Factory loaded DD-WRT. Haven't had any problems in over a year of use. I do rarely use WiFi, however. I'm wired wherever I can be.

Being DD-WRT it's slightly more technical than a consumer friendly router, but not difficult to figure out.
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post #6 of 33 (permalink) Old 2015-08-09, 07:29 AM
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Recommendations for a new main router

The RT-N56U is not a bad choice as an wired internet router. The wireless on it is not great but, as a wired router, it delivers very good bang for the buck compared to more recent AC routers. Just be sure to turn the WiFi off.

The ASUS RT AC68U is a very good wireless router but it's way overpriced if the WiFi is not being used. As an access point, it's a very good option due to its enhanced WiFi throughput compared to N routers. Maybe a router currently being used as an access point would be suitable for use as the wired router and the ASUS RT AC68U could replace it.
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post #7 of 33 (permalink) Old 2015-08-09, 11:12 AM Thread Starter
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Guys- thanks a heap for the feedback. Certainly getting closer.

Re Firmware:

Quote:
Originally Posted by tux View Post
@Mediaman09 I wouldn't even consider the DD-WRT reviews. DD-WRT is often beta-quality and feature-incomplete, and leads to bricked routers for a number of people. I looked into it a few years ago; the DD-WRT firmware for my router (E3200) would completely disable the 5 GHz antenna.
Understood. Its much easier to avoid it. The only reason I was considering it (or equivalent) is that when I checked out the various VPN services, many seem to have instructions only for dd-wrt on the router. Same when doing some light research on how to set up a VPN router. For example, here is an example, updated April 2015 titled "How to Install VPN (Client) on Your Router" ... which coincidentally notes that "The router we will be using here is Asus RT-AC68R/U which is hands down one of the best (VPN) routers on the market ...... and the very first point in the process is "Before we start the actual process of setting up the VPN, we’ll first replace the RT-AC68R’s built-in firmware: “Asuswrt” with “Asuswrt-Merlin”, a custom build firmware with various improvements, bug fixes and advanced VPN functions. To download the latest Asuswrt-Merlin firmware, click here. " But others trash Merlin. So its really a confusing choice stay with stock or flash to a modified firmware. To your point, before I buy any router, I would contact the VPN service I am using ( currently ibVPN Best VPN & SmartDNS for Unblocking Restricted Websites) and see if they support VPN on that router, and if the firmware needs to be flashed.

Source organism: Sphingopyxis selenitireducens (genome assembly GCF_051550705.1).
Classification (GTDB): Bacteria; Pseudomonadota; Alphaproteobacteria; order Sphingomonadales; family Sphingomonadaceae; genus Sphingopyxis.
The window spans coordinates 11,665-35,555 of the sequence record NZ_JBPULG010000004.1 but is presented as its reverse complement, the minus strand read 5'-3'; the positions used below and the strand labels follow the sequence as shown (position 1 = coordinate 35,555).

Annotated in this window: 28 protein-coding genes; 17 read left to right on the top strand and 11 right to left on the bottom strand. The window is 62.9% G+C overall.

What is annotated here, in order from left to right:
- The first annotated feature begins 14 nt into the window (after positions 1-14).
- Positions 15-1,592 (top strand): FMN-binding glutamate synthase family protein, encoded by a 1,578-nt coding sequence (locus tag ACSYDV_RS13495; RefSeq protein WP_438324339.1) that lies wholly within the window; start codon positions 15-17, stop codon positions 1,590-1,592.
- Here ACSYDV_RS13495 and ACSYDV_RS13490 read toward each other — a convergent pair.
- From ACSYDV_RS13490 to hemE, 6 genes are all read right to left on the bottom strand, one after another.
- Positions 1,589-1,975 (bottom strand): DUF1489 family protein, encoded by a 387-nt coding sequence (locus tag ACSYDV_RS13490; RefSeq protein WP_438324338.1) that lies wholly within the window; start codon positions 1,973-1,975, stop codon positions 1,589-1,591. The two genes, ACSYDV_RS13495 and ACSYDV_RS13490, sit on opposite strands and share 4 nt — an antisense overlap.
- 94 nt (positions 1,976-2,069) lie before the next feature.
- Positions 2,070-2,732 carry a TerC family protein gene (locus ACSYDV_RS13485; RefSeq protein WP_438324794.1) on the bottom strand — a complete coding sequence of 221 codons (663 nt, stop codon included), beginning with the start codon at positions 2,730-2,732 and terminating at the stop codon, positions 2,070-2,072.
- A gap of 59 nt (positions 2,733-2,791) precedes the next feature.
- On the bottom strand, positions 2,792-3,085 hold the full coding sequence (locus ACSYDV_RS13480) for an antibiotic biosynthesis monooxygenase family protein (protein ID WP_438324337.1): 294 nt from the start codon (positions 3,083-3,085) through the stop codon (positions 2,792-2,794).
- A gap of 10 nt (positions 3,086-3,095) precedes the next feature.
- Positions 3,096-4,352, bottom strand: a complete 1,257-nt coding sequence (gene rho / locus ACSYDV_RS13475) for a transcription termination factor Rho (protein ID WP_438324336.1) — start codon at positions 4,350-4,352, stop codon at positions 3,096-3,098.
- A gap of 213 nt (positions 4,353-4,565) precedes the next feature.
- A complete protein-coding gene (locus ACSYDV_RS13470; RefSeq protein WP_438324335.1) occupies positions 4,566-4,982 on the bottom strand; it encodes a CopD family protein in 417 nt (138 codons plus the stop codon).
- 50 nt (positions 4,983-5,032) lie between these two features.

Re RT-N56U with radios off:


Quote:
Originally Posted by Tikker View Post
I'm pretty happy with my Asus routers. I use the RT-N56U as just a wired router now... I can't remember the last time I had an issue on the wired side. it's been happily spinning for must be 2 years now
Quote:
Originally Posted by ExDilbert View Post
The RT-N56U is not a bad choice as an wired internet router. ....as a wired router, it delivers very good bang for the buck compared to more recent AC routers.
I will check it out. Almost half the price of an AC68U. Only rub point here might be if its missing some feature that would be helpful/required for a VPN setup.